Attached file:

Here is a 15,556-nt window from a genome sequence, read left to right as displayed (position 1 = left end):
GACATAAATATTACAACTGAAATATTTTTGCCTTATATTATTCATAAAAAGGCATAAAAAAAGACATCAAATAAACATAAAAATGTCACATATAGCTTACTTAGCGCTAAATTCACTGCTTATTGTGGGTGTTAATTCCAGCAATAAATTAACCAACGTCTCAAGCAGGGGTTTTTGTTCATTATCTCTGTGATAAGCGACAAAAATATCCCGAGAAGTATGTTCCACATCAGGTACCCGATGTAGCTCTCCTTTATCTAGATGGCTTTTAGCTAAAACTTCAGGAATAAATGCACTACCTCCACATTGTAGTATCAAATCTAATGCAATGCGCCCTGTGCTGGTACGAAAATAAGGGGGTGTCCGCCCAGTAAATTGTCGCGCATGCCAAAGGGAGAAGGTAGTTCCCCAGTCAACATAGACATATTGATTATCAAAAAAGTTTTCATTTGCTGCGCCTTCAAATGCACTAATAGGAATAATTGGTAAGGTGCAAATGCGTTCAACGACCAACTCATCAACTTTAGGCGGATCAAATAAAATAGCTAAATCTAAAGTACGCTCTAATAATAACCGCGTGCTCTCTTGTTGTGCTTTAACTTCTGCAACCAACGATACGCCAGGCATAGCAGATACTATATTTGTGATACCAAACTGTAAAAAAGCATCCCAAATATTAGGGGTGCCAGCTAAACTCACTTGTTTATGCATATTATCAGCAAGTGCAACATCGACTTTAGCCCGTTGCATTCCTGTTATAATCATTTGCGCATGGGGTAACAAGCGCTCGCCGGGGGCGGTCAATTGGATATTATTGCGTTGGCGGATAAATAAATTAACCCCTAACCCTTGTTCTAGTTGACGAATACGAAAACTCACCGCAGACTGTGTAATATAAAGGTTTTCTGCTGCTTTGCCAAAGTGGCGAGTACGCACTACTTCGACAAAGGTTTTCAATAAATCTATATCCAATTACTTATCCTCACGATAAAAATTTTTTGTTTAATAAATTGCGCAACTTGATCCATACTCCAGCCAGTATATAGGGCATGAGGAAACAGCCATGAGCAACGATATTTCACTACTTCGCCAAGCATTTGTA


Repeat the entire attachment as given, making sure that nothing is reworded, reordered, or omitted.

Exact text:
Here is a 15,556-nt window from a genome sequence, read left to right as displayed (position 1 = left end):
GACATAAATATTACAACTGAAATATTTTTGCCTTATATTATTCATAAAAAGGCATAAAAAAAGACATCAAATAAACATAAAAATGTCACATATAGCTTACTTAGCGCTAAATTCACTGCTTATTGTGGGTGTTAATTCCAGCAATAAATTAACCAACGTCTCAAGCAGGGGTTTTTGTTCATTATCTCTGTGATAAGCGACAAAAATATCCCGAGAAGTATGTTCCACATCAGGTACCCGATGTAGCTCTCCTTTATCTAGATGGCTTTTAGCTAAAACTTCAGGAATAAATGCACTACCTCCACATTGTAGTATCAAATCTAATGCAATGCGCCCTGTGCTGGTACGAAAATAAGGGGGTGTCCGCCCAGTAAATTGTCGCGCATGCCAAAGGGAGAAGGTAGTTCCCCAGTCAACATAGACATATTGATTATCAAAAAAGTTTTCATTTGCTGCGCCTTCAAATGCACTAATAGGAATAATTGGTAAGGTGCAAATGCGTTCAACGACCAACTCATCAACTTTAGGCGGATCAAATAAAATAGCTAAATCTAAAGTACGCTCTAATAATAACCGCGTGCTCTCTTGTTGTGCTTTAACTTCTGCAACCAACGATACGCCAGGCATAGCAGATACTATATTTGTGATACCAAACTGTAAAAAAGCATCCCAAATATTAGGGGTGCCAGCTAAACTCACTTGTTTATGCATATTATCAGCAAGTGCAACATCGACTTTAGCCCGTTGCATTCCTGTTATAATCATTTGCGCATGGGGTAACAAGCGCTCGCCGGGGGCGGTCAATTGGATATTATTGCGTTGGCGGATAAATAAATTAACCCCTAACCCTTGTTCTAGTTGACGAATACGAAAACTCACCGCAGACTGTGTAATATAAAGGTTTTCTGCTGCTTTGCCAAAGTGGCGAGTACGCACTACTTCGACAAAGGTTTTCAATAAATCTATATCCAATTACTTATCCTCACGATAAAAATTTTTTGTTTAATAAATTGCGCAACTTGATCCATACTCCAGCCAGTATATAGGGCATGAGGAAACAGCCATGAGCAACGATATTTCACTACTTCGCCAAGCATTTGTA